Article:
Figure 1, for Keck, shows the circular area on the 36-segment pupil which is always illuminated regardless of the pupil orientation with respect to the WFS lenslet array. It is therefore clear that this limit (9 m in diameter) is a good choice to define the pupil for the seeing computation (the telescope central obscuration is 2.65 m). Figure 2 clearly shows that the DM surface is stationary within this 9/2.65 m pupil (white circles), at least relative to the edges.
In practice, to decide on the pupil diameter for the seeing estimation, we can compute how stationary the DM surface RMS is when averaged over an annulus of increased external radius, from the central obscuration to the telescope pupil radius. We did this with the Keck pupil for a radius from a little more than the central obscuration radius up to the maximum telescope hexagonal pupil radius, 6.2 m. The result, for 79 AO runs, is shown in Fig. 3.
As we can see, there is some level of non-stationarity in the fully illuminated area (otherwise the RMS of the DM wavefront RMS would be 0), but this is in general relatively stable until the average hexagonal pupil radius is reached near 5 m. Beyond, the non-stationarity increases very strongly. It therefore seems very reasonable to consider the pupil 9/2.56 meters for the seeing estimation.
Note that the secondary support structure arms are very thin (2.54 cm) in the case of the Keck telescopes, and therefore we do not take this structure into account in the pupil model. Only the very high-order Zernike polynomials (radial order 600) would be affected at this spatial scale.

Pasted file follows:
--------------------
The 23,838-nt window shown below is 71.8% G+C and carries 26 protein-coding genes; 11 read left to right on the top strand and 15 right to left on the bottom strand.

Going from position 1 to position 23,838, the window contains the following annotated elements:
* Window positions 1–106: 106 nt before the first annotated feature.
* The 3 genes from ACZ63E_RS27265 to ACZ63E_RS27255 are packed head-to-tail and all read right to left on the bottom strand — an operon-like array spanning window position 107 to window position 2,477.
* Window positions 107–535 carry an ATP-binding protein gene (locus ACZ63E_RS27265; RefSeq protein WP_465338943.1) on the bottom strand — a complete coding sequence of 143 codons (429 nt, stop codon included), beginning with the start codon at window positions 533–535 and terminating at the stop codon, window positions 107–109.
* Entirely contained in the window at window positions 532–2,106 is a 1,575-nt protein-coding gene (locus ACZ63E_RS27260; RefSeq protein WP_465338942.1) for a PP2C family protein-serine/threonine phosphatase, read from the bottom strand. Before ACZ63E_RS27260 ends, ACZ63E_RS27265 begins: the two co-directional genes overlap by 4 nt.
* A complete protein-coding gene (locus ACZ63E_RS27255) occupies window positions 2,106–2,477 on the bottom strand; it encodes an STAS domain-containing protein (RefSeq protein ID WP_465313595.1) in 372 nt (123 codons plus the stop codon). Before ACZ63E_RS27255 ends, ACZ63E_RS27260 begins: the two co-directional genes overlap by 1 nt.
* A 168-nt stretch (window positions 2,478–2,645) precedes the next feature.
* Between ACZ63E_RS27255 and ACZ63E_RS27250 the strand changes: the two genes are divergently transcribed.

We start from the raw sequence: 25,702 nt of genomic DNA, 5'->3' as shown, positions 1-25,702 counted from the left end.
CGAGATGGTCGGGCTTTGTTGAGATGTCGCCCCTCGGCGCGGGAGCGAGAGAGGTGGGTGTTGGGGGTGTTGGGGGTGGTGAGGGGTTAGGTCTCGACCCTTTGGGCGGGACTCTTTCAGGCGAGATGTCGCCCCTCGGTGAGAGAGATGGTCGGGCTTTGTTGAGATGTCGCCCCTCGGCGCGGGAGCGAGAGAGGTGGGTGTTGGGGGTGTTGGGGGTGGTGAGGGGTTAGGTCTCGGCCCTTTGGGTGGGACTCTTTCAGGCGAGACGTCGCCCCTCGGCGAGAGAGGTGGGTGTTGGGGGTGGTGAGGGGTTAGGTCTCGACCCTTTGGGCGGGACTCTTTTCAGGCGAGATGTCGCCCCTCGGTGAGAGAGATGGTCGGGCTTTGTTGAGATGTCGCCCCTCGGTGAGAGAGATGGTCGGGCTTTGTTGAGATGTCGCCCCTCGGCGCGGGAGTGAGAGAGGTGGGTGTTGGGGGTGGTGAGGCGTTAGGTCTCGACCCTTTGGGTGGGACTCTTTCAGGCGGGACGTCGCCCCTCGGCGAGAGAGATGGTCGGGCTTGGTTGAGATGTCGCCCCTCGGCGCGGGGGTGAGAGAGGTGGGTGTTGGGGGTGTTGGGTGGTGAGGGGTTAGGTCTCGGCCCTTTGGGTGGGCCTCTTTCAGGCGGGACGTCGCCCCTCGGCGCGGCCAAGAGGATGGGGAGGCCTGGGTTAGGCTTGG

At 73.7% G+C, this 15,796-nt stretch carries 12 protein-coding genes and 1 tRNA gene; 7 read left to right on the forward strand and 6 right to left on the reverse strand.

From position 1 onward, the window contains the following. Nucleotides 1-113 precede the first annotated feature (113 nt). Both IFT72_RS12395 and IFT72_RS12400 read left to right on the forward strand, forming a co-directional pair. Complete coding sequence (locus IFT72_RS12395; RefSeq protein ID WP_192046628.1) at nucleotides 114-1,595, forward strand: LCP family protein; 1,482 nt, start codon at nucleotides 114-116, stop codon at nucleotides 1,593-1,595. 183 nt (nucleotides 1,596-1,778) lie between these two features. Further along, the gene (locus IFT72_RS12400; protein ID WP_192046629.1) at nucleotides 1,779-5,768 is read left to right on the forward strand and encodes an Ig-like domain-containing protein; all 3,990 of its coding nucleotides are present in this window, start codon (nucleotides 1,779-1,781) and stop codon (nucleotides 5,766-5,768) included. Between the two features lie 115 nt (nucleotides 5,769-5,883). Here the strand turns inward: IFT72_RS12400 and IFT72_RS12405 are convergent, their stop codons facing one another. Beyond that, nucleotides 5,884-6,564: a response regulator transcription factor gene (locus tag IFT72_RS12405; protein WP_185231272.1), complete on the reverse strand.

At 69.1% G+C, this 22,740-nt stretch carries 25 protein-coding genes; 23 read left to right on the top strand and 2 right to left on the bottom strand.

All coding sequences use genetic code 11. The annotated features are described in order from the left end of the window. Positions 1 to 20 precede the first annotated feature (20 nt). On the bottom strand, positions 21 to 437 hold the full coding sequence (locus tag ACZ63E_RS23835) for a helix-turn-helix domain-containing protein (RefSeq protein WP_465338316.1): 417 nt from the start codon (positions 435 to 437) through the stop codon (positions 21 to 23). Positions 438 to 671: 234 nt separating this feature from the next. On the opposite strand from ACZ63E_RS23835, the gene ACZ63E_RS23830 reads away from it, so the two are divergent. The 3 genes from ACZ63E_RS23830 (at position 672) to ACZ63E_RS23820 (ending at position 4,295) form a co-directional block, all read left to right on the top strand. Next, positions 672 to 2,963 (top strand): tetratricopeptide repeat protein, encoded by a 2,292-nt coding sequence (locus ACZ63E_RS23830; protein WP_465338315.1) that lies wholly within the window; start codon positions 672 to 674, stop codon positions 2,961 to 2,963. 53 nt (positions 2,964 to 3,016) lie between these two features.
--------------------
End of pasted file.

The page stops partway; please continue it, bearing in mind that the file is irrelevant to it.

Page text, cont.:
B. Modified Zernike Basis
The DM commands are applied to the actuators, so the actual DM surface shape belongs to the space defined by the actuators’ influence function basis. Noll’s model, on the other hand, is given in the Zernike basis, so a change of basis is required which is very simple to do, numerically, using an orthogonal projection of the Zernike basis into the influence functions basis. However, this procedure introduces systematic errors.
First, the Zernike polynomials are not well represented by the influence function basis. The difference between a Zernike polynomial and its projection on the DM basis can be significant, more than a few percent, and varies in a complicated way with the Zernike index and azimuthal order , as Fig. 4 shows. This would generate a systematic error in the estimation of the variances of the DM commands expressed in the Zernike basis simply because the transformation matrix does not generate the true Zernike coefficients.